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Turning A Famous Painting Into A Watercolor Study

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Step 3: Using 2 Common Techniques To Paint A Sky

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Because of its transparent nature, painting with watercolors is almost always done from light to dark. So with the no. 20 Escoda round brush, prep some Brilliant Orange on your palette, then paint the sky. It’s okay to be a bit messy for this first background layer, as you will build other colors on top. Painting “wet-on-dry” (i.e. wet paint on a dry surface) also means you have to work quickly to prevent the paint from streaking.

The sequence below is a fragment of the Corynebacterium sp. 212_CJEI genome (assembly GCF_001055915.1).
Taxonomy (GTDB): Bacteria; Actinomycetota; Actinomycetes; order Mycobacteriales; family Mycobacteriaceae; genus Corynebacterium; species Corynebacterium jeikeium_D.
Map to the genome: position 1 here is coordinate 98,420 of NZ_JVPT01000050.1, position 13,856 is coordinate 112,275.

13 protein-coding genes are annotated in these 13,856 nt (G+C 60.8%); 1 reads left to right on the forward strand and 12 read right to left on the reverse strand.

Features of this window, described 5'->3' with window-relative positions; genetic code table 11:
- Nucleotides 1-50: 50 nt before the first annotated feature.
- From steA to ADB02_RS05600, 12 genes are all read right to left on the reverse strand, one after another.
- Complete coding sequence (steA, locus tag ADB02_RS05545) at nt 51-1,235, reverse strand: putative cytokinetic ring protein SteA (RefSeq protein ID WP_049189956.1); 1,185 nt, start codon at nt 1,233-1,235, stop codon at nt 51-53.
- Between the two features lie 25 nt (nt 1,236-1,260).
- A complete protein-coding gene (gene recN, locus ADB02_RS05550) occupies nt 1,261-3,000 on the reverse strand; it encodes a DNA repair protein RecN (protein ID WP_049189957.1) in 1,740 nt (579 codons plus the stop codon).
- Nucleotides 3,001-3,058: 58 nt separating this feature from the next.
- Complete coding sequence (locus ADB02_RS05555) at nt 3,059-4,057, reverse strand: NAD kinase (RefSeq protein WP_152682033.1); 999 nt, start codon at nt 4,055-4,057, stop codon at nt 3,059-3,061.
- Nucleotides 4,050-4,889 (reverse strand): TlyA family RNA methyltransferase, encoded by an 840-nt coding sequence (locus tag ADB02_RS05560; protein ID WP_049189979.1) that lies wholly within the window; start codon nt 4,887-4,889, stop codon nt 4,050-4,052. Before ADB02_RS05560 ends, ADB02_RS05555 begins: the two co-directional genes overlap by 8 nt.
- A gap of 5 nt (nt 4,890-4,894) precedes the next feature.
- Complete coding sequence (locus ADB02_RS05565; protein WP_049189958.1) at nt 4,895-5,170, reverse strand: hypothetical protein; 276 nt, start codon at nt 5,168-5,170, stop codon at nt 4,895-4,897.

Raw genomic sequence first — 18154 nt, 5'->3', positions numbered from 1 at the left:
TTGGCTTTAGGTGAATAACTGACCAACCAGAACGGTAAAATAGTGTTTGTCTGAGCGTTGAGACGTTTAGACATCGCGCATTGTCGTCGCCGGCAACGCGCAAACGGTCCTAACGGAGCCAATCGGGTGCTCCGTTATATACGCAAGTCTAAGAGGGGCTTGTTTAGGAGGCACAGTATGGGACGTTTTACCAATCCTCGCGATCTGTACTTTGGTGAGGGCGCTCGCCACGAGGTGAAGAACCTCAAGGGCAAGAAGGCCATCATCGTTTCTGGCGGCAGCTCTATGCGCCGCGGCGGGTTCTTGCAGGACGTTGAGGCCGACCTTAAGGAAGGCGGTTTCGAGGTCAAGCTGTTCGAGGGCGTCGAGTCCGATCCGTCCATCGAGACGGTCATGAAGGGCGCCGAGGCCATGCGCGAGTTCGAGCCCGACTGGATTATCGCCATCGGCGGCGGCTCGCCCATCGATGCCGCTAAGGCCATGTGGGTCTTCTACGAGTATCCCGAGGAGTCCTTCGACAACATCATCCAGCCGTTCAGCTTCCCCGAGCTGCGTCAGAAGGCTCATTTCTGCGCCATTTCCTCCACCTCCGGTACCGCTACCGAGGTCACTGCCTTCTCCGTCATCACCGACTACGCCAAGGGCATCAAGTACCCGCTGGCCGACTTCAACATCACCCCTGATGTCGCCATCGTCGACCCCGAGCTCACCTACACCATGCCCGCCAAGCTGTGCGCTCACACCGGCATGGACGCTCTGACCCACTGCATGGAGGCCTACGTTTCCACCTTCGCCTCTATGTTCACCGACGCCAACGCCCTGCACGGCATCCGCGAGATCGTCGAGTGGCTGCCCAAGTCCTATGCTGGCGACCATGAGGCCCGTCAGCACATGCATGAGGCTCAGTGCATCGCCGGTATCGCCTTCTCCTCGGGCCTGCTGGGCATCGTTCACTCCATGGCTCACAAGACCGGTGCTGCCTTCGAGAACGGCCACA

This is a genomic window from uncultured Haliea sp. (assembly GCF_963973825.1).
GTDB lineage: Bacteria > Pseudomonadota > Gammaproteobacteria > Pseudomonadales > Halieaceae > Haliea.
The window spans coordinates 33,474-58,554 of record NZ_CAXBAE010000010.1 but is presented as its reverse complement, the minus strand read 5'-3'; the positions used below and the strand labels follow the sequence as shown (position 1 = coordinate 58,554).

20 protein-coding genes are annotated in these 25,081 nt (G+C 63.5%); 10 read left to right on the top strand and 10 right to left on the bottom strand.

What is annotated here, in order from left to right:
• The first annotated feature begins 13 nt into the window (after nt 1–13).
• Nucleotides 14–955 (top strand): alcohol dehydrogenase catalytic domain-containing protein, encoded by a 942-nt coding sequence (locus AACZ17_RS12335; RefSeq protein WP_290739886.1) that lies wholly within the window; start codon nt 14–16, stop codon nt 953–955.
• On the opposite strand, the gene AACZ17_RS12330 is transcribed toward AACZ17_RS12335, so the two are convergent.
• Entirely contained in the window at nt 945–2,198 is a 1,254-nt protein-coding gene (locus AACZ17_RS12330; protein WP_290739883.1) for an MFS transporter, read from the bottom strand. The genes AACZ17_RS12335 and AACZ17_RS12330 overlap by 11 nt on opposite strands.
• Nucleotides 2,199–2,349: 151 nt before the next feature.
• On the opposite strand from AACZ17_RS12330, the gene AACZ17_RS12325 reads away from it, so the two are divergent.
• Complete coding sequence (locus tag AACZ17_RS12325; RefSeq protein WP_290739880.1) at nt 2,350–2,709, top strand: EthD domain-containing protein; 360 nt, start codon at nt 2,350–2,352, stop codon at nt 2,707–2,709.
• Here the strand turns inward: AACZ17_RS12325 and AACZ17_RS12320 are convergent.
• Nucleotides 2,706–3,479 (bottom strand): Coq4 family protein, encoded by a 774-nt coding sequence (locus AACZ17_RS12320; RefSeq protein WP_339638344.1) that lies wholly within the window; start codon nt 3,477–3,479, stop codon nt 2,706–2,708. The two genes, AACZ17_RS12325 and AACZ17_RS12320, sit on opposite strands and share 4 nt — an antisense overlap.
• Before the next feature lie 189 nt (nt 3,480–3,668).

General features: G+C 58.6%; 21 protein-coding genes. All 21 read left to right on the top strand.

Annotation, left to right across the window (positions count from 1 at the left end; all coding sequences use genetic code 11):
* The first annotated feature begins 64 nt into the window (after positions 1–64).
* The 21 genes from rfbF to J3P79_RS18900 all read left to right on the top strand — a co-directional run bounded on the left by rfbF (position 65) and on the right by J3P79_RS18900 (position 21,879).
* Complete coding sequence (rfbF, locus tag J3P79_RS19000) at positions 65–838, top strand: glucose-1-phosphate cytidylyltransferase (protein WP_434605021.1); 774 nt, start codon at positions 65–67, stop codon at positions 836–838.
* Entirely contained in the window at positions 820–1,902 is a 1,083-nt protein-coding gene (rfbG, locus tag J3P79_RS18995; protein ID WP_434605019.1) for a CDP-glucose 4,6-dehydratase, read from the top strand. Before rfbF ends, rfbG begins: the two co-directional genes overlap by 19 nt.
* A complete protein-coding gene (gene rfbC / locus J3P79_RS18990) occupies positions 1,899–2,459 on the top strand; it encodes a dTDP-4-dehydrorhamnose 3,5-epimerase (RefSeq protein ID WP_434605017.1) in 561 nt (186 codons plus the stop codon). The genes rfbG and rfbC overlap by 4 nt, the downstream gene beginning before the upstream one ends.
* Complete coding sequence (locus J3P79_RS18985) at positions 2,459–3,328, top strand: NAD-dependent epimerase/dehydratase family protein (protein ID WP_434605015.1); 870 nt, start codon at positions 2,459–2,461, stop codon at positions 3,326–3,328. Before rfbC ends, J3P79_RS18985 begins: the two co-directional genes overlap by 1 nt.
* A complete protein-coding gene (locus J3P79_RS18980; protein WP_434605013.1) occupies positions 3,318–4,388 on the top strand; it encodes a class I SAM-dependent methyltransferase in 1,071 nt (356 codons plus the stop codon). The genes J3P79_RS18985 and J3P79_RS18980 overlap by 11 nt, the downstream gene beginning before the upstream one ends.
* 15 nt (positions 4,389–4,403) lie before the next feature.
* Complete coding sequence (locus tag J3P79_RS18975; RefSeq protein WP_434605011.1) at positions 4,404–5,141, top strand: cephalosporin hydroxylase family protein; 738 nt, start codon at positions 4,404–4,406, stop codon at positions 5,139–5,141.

While the orange layer is wet, drop in some Cadmium Red Purple to darken and get soft blends via this “wet-on-wet” technique. Paint the sun as well, then switch to Yellow Ochre and paint next to some of the orange clouds. Add more Brilliant Orange for vibrancy, and keep checking the reference picture to see where to place your colors.

For contrast, use Cobalt Violet Light and a touch of the orange to help the transition from orange to blue. Be careful when painting around the sun, as you don’t want it to bleed into your sky. Also, try not to mix too much water with your paints to prevent puddles from forming on your paper. If it does, you can lift the puddles out by wiping your brush on a rag and touching the tip to the puddles. This will soak up the extra liquid like a sponge without messing up your painting!